In life we all have so much loss. We need to allow ourselves the grief and then move on. Its not what happens to us its how we carry on after it does.
All the best, I know you will find your peace.
I am also finishing up my last cycle of chemo, and I have to admit that I'm afraid to go back to normal. Normal for me was working too much, eating whatever I wanted, and rarely getting the rest a body needs. I only hope that I'm able to continue putting my health first. I do have big plans for a spa day when this is all finished. A new do and some serious relaxation and recovery from all the pains of chemo are definitely going to help perk me up. I just hope I can remember all of the life lessons that cancer threw my way. Good luck to you, and congrats on being not just a survivor, but also a fighter!
time. patience. and realizing that "normal" is never going to be what it once was. this is true even for those who don't undergo the shamanic experiences of cancer treatment. we who have can come back to the "normal" world with new insight, new lessons learned, new strengths discovered. BETTER is the new normal.
I am sorry to say that you really never go back it just doesn't work that way. Cancer irreparably changes your life forever in ways you never thought possible. However why do you need to go back? It isn't easy having cancer nor beating it but in my opinion we are all stronger for it. Wear this survivor badge with pride I know I do. I have a ribbon with survivor over it tattooed just above my port. You will always have a different outlook on life now, don't make that into a bad thing, You now have insight into something that most cant begin to imagine.You just have to get use to a new kind of normal you may feel a bit out of step for awhile but you will get there I promise. :)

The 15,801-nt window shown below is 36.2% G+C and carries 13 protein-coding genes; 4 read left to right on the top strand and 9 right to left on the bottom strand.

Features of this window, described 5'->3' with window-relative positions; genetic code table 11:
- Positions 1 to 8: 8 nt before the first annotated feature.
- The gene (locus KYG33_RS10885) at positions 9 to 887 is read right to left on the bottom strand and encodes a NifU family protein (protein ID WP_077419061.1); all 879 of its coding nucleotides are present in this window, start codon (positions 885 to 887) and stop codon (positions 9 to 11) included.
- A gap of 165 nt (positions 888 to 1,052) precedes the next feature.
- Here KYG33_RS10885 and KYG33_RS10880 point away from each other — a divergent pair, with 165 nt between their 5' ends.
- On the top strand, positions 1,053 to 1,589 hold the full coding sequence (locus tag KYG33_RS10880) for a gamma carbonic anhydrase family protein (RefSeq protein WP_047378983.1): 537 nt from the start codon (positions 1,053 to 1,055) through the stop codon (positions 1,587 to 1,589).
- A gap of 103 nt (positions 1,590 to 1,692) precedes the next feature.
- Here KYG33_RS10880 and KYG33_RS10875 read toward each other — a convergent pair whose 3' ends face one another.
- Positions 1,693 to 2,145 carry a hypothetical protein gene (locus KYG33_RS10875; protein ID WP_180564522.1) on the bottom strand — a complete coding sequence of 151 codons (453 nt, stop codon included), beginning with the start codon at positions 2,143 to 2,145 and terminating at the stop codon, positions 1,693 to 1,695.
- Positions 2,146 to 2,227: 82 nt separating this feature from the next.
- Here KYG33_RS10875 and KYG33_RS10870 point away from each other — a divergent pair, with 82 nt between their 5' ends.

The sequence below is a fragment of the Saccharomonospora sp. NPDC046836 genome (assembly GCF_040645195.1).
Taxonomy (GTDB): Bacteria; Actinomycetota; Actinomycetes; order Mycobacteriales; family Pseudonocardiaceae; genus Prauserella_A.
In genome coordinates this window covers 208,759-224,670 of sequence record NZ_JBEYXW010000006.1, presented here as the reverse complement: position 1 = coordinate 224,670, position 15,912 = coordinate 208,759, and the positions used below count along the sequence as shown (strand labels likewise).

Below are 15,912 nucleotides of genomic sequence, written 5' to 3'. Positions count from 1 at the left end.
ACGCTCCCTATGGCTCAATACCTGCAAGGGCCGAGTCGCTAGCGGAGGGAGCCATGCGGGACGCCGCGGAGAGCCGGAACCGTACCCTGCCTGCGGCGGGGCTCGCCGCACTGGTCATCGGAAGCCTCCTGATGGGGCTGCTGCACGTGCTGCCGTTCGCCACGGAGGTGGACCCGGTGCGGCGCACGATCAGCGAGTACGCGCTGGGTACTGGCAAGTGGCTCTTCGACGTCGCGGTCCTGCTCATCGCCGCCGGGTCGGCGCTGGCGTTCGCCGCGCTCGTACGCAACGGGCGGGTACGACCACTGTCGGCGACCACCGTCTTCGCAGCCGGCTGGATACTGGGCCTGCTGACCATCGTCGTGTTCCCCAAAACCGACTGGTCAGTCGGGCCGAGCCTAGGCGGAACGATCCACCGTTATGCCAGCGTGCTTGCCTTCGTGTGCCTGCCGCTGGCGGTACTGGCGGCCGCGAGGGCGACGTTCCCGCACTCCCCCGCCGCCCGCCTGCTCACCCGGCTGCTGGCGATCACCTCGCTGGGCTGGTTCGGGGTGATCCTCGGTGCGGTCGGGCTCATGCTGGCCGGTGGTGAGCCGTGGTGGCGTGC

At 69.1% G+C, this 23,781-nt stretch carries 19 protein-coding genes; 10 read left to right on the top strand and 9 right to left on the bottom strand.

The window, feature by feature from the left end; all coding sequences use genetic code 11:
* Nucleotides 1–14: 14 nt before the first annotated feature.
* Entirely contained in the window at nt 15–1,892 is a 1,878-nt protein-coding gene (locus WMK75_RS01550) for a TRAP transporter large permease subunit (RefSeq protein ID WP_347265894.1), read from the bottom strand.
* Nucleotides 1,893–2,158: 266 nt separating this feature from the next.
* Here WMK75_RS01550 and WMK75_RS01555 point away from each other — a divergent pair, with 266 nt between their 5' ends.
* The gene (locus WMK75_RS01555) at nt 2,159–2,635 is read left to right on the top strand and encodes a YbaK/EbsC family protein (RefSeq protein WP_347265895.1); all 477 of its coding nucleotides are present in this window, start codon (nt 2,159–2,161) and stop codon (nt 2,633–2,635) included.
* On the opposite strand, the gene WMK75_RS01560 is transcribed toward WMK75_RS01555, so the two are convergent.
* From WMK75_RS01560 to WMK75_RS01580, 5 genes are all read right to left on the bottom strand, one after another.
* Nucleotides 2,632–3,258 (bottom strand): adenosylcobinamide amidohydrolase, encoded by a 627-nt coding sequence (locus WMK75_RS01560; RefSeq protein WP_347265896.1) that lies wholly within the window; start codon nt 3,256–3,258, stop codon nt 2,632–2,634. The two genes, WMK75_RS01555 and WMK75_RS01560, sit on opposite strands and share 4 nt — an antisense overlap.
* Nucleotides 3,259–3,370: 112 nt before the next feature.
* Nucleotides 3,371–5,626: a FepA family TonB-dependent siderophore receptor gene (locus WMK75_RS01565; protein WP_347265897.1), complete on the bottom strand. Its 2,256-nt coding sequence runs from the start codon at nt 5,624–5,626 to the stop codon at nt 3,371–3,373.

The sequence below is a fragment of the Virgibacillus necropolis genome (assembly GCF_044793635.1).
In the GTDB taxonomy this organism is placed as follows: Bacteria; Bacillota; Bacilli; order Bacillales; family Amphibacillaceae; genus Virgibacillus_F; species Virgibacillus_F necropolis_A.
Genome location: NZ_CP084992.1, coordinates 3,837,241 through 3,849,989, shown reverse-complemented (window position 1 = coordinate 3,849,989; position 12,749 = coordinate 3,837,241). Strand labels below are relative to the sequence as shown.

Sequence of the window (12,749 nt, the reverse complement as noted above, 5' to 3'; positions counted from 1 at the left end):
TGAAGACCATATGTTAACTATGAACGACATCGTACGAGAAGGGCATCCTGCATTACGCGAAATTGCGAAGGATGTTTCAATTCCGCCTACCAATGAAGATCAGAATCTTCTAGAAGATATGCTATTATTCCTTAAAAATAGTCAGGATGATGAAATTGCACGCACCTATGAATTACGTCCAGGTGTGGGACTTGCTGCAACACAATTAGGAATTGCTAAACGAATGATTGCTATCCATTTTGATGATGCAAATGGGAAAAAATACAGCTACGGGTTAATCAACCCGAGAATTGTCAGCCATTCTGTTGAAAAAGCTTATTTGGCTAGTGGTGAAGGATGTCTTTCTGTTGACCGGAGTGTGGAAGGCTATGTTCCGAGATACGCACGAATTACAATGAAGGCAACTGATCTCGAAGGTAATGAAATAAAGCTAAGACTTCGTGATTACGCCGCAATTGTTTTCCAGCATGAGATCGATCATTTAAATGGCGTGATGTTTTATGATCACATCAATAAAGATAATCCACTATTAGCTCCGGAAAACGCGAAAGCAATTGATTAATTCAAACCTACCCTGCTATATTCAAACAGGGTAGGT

I am in seven yrs of remission from BREAST/THYROID CANCERS, I felt no fear of that disease, and I just rolled with life that the GOOD LORD gave me.I was working then also and I was put through a lot of STRESS, by my then second boss, (my first was a darling, and never downed me) and caused me to go to THERAPY for DEPRESSION/ANXIETY.. So I RETIRED/RESIGNED. Yes, I am on medication for all that, and I am fine now. I just listened to my doctors and the GOOD LORD, with help from my family, son and daughter-in-law..I am now facing a possibility of another surgery if the NODULE increases growth on my PARATHYROID where the right thyroid was removed. I just look at it this way so be it, and do it. After retiring/resigning from the MEDICAL FIELD after 23+ yrs, I understood all of the messy disease. I lost my first "SHELTIE", THERAPY/SERVICE DOG with LIVER CANCER, and I now have two "GORGEOUS SHELTIE'S" now too, they are THERAPY/SERVICE DOGS..My dogs watched me even after my LFT TOTAL KNEE REPLACEMENT last August 2012. My deceased "SHELTIE" knew I had CANCER before my doctors did and before my MAMMOGRAM. THANKS FOR THE VA for my medical care, I am a Veteran, UNITED STATES AIR FORCE..
North Las Vegas, NV
Have FAITH and no FEAR of that disease. I am seven yrs in remission from BREAST/THYROID CANCERS. I am possibly looking forward to maybe another surgery because my PARATHYROID has a nodule and if there shows any growth on my ULTR-SOUND next month I will be back in surgery.I went through a DEPRESSION/ANXIETY stage I go to therapy and medication helps. That all come about from my work..So I retired/resigned for my peace of mind, you can not heal under STRESS... I RETIRED FROM THE MEDICAL FIELD after 23+ yrs so my medical situation was no problem for me. I just thank God I have the VA for my medical care, or I would be in God's Heaven today. I am an UNITED STATES AIR FORCE VETERAN..
Marie Czarnecki and her "SHELTIE'S"//THERAPY/ SERVICE DOGS
N. Las Vegas,NV